In response to the cuts coming from Washington, the city of Berkeley decided to get creative with how they could lower rents in the expensive housing market. City Councilman Ben Bartlett has proposed an ICO, or Initial Community Offering to create a municipal blockchain currency, not unlike bitcoin. Currently, the city of Berkeley, like every other city in the United States, issues municipal bonds to raise money for city projects like building parks, schools, or even affordable housing. The “token” offering from the city would be backed by Berkeley municipal bonds, meaning that in the future the buyer of the tokens (which are, in essence, bonds) could then use the token cryptocurrency to buy and sell things in the free market, like shopping around town.10 Purchasing tokens would then be widespread purchasing of municipal bonds. Currently, bond-based funding has not been sufficient to provide widespread homelessness services or increase affordable housing construction, so an important question to ask is how much will having bonds in cryptocurrency form increase bond sales? It’s hard to tell because Berkeley would be the first city to try this. One certainty is that cryptocurrencies are still highly volatile, and many vendors that previously accepted cryptocurrencies now no longer do because of high transaction fees, lack of oversight, and extremely radical price fluctuation.11 As of now, it appears that the new policy would be ineffective. While and ICO could increase funding, there are far too many uncertainties. Furthermore, there is no guarantee of increasing housing equity or placing more people into affordable housing, and this policy does not protect against fiscal waste that could ensue.

It doesn’t appear that the new Berkeley City Council plan will necessarily ensure greater equity in housing by putting lower-income residents into middle-class neighborhoods, nor does it appear to necessarily increase affordability (no one is even completely sure that cryptocurrency bond issuance will make as much money as promised), so it’s hard to say that the new policy from the Berkeley City Council will ensure that housing prices will fall and that the city will save money in the long run. However, the new Berkeley cryptocurrency plan does appear to be much more politically feasible. Municipal politics are much easier to navigate than the current climate of the federal government, which is in charge of Section 8 and the Low-Income Housing Tax Credit. The plan has also already garnered support from several council members and the mayor of Berkeley. If you’d like an easy to enact plan, but one that is wading into uncharted waters, the Berkeley cryptocurrency plan could work. But as for a sure-fire policy to expand equity in housing for lower-income residents that’s affordable for them and the government, expansion of current federal housing programs would be a better fit.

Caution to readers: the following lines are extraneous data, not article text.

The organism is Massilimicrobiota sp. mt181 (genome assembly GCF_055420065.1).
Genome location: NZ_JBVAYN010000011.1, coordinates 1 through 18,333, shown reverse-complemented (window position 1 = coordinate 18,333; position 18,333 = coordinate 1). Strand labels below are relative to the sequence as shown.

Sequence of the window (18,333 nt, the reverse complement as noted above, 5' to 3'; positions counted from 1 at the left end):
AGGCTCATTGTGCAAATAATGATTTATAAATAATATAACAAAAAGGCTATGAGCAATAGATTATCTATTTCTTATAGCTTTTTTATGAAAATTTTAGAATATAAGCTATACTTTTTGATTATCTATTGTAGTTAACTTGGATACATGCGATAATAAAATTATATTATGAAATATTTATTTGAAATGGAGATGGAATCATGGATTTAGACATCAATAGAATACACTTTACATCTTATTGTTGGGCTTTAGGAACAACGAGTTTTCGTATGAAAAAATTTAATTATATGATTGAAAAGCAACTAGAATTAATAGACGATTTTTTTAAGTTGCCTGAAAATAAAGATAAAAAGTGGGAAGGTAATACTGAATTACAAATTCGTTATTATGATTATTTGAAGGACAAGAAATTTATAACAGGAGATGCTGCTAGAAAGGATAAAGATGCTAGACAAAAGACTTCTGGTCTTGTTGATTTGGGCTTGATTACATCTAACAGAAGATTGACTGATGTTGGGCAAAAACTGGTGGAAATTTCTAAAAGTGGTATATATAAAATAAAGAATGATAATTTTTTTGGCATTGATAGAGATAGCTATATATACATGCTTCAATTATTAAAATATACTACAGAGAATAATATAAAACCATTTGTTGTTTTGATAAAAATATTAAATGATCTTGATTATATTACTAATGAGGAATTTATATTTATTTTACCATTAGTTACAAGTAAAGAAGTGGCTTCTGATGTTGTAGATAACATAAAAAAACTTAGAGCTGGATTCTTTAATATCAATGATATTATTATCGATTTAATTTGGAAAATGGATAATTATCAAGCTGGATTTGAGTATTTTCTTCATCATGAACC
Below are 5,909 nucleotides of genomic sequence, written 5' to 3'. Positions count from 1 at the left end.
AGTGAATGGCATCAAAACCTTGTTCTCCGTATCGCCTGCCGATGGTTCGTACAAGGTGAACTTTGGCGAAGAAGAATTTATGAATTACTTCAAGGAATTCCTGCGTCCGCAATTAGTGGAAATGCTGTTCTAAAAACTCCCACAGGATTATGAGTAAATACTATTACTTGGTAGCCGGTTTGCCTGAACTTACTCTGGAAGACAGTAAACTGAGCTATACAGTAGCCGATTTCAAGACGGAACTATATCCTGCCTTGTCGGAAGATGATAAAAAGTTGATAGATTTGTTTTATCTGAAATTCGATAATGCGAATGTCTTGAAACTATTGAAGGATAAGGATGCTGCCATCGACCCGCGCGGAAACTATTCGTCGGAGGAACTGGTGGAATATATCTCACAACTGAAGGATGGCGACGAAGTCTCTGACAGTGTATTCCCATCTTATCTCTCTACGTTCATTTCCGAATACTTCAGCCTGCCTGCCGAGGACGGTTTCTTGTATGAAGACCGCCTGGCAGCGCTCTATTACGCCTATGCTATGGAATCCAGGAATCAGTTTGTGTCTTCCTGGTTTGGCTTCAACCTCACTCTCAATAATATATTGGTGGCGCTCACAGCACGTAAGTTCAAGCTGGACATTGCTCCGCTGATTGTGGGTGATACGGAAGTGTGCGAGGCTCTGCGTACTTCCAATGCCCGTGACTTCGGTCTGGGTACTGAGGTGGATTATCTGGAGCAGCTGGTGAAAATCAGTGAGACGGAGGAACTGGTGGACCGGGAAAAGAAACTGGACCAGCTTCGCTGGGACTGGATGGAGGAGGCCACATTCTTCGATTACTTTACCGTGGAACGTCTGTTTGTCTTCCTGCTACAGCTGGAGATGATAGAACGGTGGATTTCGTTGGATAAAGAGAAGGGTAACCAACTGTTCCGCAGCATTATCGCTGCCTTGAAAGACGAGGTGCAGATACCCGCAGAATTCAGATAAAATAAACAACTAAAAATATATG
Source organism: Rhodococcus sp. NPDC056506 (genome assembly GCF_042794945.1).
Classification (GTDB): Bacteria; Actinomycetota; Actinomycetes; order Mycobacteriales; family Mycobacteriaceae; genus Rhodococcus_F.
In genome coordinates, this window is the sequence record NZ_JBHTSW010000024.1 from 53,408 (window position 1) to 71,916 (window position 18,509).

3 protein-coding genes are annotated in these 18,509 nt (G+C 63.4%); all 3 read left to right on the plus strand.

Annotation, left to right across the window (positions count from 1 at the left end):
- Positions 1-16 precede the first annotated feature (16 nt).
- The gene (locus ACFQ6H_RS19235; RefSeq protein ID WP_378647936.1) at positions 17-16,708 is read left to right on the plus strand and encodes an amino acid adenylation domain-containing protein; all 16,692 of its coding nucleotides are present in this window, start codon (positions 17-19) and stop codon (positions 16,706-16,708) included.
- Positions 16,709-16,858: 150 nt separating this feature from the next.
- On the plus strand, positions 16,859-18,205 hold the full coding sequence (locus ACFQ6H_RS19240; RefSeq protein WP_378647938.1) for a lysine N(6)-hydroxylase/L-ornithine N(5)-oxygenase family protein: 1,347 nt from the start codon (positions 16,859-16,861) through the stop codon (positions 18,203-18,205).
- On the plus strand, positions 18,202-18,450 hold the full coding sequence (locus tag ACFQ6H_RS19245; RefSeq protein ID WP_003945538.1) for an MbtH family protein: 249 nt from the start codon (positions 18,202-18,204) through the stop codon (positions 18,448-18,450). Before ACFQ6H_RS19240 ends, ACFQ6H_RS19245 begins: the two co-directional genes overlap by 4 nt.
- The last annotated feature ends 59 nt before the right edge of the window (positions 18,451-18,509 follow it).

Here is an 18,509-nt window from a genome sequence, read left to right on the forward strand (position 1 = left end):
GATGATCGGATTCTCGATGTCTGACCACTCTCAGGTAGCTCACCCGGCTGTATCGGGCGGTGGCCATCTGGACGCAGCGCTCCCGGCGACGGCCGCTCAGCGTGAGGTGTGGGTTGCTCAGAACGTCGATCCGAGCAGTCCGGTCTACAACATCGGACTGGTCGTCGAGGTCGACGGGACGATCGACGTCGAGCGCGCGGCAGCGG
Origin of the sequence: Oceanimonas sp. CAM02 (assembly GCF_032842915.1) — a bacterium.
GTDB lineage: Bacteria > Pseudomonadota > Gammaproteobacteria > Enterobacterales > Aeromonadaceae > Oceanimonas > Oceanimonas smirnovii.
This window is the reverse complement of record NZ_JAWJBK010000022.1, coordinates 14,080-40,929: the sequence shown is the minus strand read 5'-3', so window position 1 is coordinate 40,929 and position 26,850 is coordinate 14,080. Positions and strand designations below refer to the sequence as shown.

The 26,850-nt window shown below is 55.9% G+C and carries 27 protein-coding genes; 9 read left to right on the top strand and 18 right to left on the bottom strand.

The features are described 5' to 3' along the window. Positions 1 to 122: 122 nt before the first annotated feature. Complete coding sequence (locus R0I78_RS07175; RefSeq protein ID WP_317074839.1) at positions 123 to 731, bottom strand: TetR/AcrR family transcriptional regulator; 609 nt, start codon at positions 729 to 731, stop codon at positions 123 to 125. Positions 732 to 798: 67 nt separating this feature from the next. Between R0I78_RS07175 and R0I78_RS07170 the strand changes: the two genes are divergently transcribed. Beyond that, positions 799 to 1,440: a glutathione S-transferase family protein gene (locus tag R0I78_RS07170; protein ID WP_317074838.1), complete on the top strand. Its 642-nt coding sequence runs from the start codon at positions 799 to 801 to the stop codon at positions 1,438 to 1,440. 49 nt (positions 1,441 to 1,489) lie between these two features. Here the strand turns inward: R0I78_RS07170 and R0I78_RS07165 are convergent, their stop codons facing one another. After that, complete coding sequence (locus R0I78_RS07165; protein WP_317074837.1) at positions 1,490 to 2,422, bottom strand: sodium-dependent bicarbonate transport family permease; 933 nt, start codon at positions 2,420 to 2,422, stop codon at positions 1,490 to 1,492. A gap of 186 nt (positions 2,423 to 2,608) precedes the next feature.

If you’re a lower-income resident in the Bay Area and hoping to get some relief from the burden of high rent prices, it appears that the idea, still in its infancy, of introducing cryptocurrency to the municipal bond market will not be able to assist you or anyone else seeking more affordable housing.


  1. “Berkeley Home Prices & Values,” Zillow.
  2. Booker, Brakkton. “White House Budget Calls For Deep Cuts to HUD,” NPR, 13 Feb. 2018.
  3. Young, Rick and Sullivan, Laura. “Frontline: Poverty, Politics, and Profit.” (Boston: WGBH, May 9, 2017), online.
  4. Semuels, Alana. “Trump Administration Puts on Hold an Obama-Era Desegregation Effort.” The Atlantic, 30 Aug. 2017.
  5. Young, Frontline: Poverty, Politics, and Profit (see footnote 3).
  6. Rios, Simon.“Affordable Housing Credit Remains, But Could Be Less Effective,” WBUR Boston, 21 Dec. 2017.
  7. “Housing and Homelessness as a Public Health Issue,” American Public Health Association. 7 Nov. 2017.
  8. Young, Frontline: Poverty, Politics, and Profit (see footnote 3)
  9. Ibid.
  10. Robinson, Melia.“A major California city could become the first to create its own bitcoin-inspired currency,” Business Insider, 7 Feb. 2018.
  11. Liao, Shannon.“The city of Berkeley wants in on the cryptocurrency mania,” The Verge, 7 Feb. 2018.